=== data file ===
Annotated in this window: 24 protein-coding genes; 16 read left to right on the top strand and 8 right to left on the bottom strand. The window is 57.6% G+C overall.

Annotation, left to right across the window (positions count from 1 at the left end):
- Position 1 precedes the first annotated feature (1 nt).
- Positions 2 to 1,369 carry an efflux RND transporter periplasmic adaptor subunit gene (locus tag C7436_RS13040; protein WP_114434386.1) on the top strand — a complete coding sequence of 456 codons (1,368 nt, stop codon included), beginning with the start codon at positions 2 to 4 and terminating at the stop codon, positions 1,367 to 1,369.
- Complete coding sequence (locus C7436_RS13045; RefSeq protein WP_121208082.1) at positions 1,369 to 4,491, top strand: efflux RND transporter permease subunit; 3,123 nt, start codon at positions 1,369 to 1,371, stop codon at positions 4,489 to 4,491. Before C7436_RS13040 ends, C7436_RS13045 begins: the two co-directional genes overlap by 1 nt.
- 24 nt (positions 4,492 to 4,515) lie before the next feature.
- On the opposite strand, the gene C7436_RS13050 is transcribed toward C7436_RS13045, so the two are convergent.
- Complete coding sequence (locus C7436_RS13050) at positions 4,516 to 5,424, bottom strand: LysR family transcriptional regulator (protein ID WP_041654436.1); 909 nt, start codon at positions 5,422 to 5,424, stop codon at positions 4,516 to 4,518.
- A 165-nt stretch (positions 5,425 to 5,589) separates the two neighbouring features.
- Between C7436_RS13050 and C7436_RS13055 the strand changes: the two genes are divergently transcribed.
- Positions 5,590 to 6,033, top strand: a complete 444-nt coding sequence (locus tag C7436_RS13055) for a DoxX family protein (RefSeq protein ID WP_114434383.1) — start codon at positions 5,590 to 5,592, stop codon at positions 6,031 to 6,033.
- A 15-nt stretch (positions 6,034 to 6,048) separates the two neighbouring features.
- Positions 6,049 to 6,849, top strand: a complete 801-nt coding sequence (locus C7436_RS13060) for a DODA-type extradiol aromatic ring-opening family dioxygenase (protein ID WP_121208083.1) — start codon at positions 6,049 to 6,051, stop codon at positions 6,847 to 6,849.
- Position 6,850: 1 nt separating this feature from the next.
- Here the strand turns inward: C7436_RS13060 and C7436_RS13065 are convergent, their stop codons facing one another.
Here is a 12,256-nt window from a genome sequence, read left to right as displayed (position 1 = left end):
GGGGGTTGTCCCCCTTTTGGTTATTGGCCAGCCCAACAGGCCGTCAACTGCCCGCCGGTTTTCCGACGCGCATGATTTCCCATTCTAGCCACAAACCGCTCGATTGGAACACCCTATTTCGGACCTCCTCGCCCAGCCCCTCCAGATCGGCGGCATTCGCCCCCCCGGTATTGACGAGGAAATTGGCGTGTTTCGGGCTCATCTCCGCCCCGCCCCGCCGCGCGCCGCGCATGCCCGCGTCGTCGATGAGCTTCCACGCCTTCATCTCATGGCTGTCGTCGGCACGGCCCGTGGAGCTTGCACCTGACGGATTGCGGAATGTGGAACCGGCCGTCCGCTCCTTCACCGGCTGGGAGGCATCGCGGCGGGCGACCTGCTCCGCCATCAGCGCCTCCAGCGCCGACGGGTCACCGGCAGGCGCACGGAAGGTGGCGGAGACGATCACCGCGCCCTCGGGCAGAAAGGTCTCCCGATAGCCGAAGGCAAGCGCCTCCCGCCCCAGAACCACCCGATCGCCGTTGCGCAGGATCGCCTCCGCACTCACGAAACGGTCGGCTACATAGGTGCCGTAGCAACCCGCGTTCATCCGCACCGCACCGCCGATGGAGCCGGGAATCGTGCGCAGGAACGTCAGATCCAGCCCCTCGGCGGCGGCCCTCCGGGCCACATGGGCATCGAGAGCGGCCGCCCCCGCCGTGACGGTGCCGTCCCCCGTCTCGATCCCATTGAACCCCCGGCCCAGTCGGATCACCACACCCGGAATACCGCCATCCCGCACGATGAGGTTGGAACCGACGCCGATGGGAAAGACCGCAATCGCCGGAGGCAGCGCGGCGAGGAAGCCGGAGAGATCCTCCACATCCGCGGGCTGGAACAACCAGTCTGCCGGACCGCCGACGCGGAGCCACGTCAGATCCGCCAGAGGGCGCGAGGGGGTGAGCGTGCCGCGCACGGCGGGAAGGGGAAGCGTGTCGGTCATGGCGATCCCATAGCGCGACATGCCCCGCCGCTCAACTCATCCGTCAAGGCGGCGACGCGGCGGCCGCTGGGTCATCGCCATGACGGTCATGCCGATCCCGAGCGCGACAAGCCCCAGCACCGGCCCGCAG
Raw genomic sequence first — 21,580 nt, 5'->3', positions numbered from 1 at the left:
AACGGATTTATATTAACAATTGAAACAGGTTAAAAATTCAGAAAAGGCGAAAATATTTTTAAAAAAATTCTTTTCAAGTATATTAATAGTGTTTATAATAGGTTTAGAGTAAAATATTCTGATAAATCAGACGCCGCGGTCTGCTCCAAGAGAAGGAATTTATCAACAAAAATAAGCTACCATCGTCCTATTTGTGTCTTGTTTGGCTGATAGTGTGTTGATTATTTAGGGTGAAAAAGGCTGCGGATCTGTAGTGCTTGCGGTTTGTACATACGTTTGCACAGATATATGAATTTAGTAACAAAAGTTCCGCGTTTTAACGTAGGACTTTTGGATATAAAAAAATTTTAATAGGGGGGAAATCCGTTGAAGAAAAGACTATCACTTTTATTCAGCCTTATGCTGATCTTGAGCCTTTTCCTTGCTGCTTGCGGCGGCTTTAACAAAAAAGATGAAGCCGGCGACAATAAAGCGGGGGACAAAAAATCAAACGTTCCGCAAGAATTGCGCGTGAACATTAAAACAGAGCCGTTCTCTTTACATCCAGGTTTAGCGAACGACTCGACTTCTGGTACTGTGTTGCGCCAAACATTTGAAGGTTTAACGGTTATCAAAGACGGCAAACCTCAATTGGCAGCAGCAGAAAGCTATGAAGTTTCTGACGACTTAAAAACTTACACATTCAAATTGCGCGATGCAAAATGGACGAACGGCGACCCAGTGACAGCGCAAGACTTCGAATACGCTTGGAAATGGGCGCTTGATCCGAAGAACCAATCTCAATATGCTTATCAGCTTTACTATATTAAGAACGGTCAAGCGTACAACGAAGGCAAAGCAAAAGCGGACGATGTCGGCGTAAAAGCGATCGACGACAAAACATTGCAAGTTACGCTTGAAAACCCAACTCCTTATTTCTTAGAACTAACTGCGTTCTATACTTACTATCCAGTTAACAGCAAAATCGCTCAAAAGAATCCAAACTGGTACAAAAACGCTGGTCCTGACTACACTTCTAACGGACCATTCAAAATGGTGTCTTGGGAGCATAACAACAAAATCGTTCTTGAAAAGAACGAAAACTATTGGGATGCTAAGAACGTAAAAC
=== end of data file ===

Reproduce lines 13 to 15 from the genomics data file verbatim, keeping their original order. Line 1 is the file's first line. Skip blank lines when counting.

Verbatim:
- Positions 6,049 to 6,849, top strand: a complete 801-nt coding sequence (locus C7436_RS13060) for a DODA-type extradiol aromatic ring-opening family dioxygenase (protein ID WP_121208083.1) — start codon at positions 6,049 to 6,051, stop codon at positions 6,847 to 6,849.
- Position 6,850: 1 nt separating this feature from the next.
- Here the strand turns inward: C7436_RS13060 and C7436_RS13065 are convergent, their stop codons facing one another.